5 tips to Consider when hiring a web designer.
In my years as a developer, I have run across many people who’ve had bad experiences with web designers. These designers can promise the world, but they often don’t deliver, especially in the areas of aesthetics and usability. The reason for this is simple: they are not really graphic or web designers. They are what I call cookie cutters—people who can change images and color schemes with the help of a template. These cookie cutters know nothing about navigation flow, user experience design, or SEO.
Here are five tips to consider before hiring someone to design your website.
1. You get what you pay for.
This really is true in this business. While a good designer might not come cheap, the cheap ones almost always use a template—one that someone else might already be using. The trick is to find freelancers that are in the mid-range. Always look for more than two providers and compare their prices.
2. Check their portfolio.
Make sure to ask your prospective candidates for a portfolio that highlights their experience. Most good web designers have work to display on their site. When browsing through the portfolio, check to see if their content is aesthetically pleasing. Also, is the candidate’s own website well designed, and is it hosted on its own domain? These things will give you an idea of the designer’s skills and professionalism.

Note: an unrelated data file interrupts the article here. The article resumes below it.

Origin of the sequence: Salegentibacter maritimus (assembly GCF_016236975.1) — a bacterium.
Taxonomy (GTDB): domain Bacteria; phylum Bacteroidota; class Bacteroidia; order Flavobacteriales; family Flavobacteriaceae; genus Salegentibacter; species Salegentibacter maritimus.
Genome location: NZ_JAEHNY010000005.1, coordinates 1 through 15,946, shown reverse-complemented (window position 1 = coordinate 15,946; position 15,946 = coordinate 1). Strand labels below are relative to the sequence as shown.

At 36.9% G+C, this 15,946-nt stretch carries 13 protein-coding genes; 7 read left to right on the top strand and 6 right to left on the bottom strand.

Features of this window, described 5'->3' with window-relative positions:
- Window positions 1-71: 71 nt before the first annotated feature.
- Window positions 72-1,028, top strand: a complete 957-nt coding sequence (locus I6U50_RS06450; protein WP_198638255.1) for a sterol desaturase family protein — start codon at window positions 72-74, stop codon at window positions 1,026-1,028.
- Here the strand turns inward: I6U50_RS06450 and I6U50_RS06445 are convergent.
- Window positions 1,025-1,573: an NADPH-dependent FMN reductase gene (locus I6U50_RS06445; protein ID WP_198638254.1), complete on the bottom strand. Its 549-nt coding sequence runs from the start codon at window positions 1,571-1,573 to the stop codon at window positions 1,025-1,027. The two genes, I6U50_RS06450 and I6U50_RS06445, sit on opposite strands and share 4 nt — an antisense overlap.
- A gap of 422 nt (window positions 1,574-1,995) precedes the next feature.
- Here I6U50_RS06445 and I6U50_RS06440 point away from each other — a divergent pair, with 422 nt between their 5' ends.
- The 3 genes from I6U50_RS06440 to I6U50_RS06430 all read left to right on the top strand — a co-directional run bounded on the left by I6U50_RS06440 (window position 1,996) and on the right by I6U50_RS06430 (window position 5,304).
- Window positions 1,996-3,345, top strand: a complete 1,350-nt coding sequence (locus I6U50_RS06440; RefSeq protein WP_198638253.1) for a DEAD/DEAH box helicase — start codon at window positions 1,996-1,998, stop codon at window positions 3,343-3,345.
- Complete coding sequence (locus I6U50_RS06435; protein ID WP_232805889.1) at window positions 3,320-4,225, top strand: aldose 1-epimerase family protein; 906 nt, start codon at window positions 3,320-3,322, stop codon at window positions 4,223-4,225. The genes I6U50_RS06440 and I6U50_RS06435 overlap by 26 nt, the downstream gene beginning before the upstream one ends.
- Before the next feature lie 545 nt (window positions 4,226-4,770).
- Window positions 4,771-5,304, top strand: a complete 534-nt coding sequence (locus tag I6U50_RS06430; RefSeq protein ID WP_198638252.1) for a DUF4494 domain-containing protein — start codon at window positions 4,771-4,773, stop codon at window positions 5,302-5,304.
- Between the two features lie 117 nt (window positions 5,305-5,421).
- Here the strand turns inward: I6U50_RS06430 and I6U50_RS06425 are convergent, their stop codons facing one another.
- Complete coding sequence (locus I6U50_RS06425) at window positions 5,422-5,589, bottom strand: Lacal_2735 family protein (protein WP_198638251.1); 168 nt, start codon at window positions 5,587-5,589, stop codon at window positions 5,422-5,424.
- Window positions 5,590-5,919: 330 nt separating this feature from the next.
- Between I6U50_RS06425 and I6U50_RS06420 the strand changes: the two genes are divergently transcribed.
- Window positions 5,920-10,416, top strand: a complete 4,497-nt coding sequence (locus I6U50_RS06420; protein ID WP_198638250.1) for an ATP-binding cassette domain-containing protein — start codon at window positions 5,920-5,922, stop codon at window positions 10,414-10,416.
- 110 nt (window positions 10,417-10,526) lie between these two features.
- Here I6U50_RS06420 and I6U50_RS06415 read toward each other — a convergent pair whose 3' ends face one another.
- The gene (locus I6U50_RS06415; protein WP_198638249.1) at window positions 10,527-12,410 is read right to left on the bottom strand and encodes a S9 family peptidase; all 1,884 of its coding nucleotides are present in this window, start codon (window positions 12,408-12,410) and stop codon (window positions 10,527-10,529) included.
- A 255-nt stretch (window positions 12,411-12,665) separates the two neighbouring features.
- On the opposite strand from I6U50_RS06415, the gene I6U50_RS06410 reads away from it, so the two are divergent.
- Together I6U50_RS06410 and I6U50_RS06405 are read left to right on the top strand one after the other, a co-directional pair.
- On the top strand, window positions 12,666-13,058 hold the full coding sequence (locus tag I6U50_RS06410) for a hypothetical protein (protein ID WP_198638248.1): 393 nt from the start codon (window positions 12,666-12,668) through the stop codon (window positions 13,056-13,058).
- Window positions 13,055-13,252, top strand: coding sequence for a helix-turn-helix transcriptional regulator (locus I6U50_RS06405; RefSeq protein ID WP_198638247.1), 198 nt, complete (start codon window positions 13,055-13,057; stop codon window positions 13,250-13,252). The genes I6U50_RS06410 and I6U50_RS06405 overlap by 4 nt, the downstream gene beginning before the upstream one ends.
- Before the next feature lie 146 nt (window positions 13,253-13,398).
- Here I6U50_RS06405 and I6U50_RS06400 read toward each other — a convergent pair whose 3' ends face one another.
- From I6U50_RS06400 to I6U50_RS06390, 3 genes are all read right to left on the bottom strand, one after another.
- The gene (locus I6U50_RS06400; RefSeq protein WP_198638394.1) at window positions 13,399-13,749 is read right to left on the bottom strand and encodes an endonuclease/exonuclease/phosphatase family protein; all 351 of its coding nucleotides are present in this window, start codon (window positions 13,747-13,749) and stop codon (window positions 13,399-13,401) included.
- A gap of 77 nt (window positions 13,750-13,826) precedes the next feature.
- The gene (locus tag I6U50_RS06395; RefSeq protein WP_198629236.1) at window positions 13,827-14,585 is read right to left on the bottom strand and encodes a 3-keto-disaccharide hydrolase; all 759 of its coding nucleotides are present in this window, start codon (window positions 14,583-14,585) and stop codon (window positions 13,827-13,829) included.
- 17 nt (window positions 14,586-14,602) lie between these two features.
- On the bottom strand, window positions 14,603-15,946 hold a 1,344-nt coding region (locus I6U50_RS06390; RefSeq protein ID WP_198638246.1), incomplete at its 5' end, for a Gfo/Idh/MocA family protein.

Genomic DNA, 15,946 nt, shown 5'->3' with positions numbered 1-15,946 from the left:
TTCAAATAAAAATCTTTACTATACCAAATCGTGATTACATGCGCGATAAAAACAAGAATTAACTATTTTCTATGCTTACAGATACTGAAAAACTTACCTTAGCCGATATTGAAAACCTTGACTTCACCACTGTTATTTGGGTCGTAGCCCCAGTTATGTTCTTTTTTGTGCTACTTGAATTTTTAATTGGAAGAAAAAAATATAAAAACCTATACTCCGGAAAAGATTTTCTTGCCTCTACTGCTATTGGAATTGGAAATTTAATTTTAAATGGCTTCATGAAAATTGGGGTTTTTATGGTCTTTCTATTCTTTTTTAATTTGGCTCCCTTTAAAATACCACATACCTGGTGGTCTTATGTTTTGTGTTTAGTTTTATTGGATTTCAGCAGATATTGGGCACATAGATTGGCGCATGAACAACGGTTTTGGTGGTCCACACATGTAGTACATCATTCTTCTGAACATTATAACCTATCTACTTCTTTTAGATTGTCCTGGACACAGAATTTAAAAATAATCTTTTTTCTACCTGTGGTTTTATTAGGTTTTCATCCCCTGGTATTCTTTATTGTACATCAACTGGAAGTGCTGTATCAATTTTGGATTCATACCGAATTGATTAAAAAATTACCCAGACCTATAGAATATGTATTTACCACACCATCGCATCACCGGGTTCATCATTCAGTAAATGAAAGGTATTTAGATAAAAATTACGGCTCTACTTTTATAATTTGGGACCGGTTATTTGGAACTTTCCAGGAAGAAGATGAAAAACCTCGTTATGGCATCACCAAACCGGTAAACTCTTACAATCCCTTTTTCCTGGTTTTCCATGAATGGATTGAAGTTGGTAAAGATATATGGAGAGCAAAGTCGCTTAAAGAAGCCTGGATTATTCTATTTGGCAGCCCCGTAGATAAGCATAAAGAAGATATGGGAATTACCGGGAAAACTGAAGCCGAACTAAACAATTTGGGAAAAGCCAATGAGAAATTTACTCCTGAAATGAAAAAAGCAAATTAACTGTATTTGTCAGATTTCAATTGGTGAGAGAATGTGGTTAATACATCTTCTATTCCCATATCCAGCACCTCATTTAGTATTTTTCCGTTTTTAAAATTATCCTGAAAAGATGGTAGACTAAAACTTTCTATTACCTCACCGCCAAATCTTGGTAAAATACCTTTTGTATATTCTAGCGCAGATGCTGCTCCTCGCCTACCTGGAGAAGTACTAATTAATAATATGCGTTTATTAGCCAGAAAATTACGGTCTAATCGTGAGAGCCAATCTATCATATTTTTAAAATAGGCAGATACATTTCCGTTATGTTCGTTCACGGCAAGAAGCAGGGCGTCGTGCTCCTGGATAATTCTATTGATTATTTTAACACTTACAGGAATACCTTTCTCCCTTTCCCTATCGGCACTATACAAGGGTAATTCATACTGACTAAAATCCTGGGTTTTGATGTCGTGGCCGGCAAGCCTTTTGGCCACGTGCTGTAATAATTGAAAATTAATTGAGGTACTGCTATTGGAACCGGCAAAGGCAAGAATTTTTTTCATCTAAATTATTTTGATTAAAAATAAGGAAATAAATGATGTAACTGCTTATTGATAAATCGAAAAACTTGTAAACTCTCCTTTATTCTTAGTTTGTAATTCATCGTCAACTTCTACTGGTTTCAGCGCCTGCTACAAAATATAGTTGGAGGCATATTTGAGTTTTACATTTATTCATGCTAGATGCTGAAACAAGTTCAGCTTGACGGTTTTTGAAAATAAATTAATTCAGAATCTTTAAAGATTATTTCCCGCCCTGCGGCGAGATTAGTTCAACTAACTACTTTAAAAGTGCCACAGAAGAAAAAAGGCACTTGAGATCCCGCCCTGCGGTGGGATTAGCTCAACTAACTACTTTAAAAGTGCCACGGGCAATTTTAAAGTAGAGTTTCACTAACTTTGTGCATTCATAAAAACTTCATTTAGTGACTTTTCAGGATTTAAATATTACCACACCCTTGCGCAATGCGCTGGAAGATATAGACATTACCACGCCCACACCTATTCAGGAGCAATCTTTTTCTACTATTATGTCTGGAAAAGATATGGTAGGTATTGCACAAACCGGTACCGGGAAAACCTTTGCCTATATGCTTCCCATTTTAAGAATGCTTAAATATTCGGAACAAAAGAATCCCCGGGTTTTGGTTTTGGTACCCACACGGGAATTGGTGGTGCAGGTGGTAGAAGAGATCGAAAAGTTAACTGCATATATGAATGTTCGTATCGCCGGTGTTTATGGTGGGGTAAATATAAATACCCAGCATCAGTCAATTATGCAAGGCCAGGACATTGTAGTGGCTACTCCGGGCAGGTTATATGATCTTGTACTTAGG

3. Ask if the designer offers support.
What if you have a question about your site? Is the designer willing to help you if things go wrong? I’ve seen far too many clients with good websites but poor support networks. For example, If a client bought a CMS (content management system), but was never trained to use it, and could no longer reach the designer, he or she might be in trouble.
4. Require a detailed contract.
Every web designer should have a contract, not only to protect his/her interests, but yours as well. Include both the amount being charged for the project and your contact info. If you don’t have a contract, the designer can easily run away with your money and leave you empty handed.
5. Be flexible about location.
Most people are skeptical about doing business remotely. However, what you are looking for may not exist in your home state. The truth is that you shouldn’t avoid long-distance collaborations if you’ve signed a contract. In an age where technology is allowing us to make personal connections all over the world, we should use it to make business connections in a similar way.
Remember to do your research about anything you’re being talked into doing. I know it’s human nature to give people the benefit of the doubt, but it’s important to be cautious when your business is at stake.
As always, if you have any questions, feel free to contact us.
See you soon!